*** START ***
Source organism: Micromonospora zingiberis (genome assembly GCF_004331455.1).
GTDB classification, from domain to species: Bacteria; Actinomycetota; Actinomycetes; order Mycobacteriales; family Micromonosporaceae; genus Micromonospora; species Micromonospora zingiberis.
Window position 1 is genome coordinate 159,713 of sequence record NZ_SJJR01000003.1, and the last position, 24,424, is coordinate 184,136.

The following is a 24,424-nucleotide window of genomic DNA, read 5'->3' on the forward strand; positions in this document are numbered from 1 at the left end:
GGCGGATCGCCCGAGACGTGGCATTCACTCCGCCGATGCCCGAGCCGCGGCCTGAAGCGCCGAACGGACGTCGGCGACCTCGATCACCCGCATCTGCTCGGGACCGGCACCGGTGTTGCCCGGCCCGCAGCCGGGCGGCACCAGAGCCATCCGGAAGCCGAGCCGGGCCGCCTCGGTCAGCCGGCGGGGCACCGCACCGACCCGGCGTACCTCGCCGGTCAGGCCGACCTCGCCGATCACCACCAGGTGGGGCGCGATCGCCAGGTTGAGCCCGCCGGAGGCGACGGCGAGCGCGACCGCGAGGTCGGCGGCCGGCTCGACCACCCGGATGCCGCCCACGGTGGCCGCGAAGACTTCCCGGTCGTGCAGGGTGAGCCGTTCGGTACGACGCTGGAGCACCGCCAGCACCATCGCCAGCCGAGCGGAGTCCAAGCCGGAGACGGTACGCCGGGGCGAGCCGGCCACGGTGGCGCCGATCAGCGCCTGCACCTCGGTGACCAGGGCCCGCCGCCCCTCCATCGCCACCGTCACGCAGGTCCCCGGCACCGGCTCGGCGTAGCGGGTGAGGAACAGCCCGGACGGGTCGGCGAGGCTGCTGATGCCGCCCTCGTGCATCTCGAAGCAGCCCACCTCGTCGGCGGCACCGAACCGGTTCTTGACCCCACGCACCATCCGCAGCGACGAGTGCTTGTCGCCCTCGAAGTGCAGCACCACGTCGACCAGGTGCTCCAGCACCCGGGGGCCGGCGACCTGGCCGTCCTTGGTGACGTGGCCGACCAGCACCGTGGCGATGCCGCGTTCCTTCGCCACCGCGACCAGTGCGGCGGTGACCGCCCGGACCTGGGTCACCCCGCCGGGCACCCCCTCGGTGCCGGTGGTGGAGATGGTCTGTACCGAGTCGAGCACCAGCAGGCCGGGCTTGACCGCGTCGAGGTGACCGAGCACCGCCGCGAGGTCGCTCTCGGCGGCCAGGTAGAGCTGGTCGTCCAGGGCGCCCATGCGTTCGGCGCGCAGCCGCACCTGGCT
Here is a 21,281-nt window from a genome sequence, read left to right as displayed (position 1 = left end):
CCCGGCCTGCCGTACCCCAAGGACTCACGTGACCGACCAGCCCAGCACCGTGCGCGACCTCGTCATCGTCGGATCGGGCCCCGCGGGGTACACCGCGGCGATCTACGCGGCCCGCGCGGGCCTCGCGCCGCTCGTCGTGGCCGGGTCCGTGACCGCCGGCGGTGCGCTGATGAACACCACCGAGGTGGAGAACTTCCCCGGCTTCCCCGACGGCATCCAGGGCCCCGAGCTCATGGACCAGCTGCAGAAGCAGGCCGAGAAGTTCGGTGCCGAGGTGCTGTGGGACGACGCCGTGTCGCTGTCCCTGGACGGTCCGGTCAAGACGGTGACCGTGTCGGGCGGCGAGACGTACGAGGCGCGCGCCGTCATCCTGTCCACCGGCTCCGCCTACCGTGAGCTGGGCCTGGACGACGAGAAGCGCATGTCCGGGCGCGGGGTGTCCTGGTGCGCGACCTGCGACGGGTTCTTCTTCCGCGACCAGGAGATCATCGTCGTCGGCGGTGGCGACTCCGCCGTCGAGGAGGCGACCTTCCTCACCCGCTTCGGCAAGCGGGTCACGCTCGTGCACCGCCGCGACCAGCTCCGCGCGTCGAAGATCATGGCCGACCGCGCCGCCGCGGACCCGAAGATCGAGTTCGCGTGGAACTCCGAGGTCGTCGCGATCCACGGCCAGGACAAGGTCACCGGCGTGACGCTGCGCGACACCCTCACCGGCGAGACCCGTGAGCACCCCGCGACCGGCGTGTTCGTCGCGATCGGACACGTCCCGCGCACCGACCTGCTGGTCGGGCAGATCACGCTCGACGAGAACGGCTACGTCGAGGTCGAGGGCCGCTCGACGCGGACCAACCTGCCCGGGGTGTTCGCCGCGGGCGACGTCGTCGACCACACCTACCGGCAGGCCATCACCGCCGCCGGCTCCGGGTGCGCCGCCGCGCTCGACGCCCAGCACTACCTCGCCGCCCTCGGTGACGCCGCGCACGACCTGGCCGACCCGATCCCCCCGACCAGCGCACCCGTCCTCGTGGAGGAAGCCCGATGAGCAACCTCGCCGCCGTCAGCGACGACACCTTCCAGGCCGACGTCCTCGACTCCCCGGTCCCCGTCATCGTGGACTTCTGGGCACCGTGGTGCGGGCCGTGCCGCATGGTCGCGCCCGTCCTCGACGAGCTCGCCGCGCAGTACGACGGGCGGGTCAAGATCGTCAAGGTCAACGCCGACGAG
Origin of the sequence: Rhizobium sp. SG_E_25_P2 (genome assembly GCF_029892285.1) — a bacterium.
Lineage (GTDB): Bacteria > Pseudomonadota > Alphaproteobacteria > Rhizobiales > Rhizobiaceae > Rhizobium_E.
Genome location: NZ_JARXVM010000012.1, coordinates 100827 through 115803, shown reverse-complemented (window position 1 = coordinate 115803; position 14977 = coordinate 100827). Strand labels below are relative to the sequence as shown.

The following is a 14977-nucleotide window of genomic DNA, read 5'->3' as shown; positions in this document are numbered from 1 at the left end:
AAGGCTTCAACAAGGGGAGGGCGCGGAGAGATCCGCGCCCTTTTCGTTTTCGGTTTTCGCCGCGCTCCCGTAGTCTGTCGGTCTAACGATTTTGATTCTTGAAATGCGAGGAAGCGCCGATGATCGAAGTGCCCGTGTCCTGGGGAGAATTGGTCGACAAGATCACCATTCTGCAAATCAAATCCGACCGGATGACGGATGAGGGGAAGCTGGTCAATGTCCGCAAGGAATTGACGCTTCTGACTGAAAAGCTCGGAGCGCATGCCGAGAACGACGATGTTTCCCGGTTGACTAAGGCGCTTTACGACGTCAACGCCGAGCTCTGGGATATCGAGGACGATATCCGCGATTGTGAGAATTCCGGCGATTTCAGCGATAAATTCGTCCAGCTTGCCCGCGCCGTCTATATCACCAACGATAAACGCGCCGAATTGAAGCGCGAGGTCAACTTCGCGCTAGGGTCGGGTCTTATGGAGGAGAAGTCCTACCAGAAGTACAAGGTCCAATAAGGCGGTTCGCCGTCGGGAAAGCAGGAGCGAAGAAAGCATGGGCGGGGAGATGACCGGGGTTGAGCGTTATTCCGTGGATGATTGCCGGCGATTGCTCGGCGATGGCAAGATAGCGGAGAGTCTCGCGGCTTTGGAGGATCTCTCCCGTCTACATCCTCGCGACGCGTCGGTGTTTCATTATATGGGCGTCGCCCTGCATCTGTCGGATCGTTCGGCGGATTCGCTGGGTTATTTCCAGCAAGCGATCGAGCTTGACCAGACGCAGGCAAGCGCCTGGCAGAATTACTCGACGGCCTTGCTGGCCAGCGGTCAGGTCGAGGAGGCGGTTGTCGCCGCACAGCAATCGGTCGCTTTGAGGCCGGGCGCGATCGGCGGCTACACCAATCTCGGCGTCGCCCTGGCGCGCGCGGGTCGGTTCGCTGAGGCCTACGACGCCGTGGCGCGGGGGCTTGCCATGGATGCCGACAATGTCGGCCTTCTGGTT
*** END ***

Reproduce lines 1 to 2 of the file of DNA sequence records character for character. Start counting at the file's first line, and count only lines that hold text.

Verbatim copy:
Source organism: Micromonospora zingiberis (genome assembly GCF_004331455.1).
GTDB classification, from domain to species: Bacteria; Actinomycetota; Actinomycetes; order Mycobacteriales; family Micromonosporaceae; genus Micromonospora; species Micromonospora zingiberis.